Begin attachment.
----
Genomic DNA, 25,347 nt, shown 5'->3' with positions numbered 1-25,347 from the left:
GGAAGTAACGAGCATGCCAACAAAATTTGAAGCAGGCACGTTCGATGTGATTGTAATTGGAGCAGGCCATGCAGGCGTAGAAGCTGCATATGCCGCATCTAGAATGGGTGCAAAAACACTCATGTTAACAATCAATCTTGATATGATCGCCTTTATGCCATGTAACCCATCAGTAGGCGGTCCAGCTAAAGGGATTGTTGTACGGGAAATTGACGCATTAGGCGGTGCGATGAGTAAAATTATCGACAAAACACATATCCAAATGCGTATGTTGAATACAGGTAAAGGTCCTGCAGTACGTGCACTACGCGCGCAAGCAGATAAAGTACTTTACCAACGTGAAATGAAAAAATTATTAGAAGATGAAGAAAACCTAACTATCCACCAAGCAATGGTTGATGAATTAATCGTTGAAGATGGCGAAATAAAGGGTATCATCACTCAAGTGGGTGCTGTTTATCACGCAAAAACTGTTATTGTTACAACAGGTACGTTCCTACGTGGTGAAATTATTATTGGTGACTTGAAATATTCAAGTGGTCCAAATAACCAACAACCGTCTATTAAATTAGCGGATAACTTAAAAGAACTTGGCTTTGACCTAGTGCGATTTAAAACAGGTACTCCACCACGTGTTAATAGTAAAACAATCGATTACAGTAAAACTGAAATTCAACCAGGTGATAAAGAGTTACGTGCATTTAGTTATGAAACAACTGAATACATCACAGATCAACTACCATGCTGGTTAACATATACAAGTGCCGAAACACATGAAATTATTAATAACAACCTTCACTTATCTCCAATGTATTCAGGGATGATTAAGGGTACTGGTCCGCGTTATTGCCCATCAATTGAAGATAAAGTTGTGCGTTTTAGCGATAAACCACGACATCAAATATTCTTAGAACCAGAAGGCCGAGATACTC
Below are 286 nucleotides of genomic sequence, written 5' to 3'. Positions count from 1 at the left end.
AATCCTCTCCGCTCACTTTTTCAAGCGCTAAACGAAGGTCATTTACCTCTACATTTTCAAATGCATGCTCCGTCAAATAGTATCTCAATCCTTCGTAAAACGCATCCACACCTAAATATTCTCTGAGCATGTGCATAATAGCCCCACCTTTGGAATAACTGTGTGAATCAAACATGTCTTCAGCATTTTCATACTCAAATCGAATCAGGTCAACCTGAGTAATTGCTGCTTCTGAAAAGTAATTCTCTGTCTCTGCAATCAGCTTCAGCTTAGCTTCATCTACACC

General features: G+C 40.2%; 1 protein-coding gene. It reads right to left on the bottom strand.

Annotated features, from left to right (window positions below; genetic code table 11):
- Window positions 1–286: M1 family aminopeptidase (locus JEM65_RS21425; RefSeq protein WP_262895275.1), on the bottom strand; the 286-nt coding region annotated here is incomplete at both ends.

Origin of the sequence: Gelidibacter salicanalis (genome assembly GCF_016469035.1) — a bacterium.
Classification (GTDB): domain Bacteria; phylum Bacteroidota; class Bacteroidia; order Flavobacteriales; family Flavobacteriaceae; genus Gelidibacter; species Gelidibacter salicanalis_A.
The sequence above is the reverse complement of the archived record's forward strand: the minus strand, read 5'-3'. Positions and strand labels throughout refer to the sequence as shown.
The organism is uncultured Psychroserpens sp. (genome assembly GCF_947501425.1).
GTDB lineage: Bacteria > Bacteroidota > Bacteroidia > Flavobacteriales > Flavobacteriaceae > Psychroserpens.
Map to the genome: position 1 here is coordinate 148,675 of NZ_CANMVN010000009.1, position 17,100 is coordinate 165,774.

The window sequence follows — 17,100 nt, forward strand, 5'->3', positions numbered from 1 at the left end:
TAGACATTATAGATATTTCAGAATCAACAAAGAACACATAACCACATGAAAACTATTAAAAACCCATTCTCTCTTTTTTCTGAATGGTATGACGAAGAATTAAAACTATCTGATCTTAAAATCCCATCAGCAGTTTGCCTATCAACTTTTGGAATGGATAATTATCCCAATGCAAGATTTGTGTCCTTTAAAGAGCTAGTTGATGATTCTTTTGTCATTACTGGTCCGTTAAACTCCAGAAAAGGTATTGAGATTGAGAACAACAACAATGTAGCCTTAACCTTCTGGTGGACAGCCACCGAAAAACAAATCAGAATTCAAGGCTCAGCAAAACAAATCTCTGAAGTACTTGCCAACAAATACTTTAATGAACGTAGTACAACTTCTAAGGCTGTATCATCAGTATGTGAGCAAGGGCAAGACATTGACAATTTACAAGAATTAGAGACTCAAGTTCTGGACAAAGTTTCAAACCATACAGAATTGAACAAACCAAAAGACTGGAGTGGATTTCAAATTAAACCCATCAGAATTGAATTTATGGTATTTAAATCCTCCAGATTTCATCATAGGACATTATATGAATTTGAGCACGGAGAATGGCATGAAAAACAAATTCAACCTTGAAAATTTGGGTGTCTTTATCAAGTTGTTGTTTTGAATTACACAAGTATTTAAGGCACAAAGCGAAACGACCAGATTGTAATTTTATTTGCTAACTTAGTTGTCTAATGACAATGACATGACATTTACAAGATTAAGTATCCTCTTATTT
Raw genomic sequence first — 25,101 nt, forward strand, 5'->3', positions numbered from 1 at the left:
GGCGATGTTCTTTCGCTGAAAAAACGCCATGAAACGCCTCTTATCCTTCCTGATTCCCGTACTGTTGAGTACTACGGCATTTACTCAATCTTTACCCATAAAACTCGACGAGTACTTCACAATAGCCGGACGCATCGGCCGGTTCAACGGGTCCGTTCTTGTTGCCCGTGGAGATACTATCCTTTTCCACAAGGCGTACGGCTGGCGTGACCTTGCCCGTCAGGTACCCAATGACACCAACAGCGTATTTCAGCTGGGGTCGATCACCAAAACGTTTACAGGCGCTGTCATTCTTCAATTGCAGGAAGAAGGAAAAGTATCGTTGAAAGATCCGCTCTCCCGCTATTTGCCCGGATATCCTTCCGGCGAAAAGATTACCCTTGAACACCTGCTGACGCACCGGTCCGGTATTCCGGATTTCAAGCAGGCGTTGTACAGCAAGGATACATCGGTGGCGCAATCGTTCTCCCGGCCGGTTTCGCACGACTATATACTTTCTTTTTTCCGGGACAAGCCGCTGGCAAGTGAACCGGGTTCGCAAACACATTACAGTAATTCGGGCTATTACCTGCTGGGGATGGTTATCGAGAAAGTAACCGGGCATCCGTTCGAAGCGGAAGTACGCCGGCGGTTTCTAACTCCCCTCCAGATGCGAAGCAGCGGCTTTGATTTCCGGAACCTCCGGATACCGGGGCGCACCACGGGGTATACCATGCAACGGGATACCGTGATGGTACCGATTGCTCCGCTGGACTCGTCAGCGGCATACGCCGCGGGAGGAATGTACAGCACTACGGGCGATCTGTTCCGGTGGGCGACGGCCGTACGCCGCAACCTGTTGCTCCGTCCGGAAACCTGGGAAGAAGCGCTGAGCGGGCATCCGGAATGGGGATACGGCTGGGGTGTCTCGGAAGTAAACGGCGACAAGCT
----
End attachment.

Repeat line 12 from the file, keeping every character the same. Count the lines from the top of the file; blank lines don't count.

GTDB lineage: Bacteria > Bacteroidota > Bacteroidia > Flavobacteriales > Flavobacteriaceae > Psychroserpens.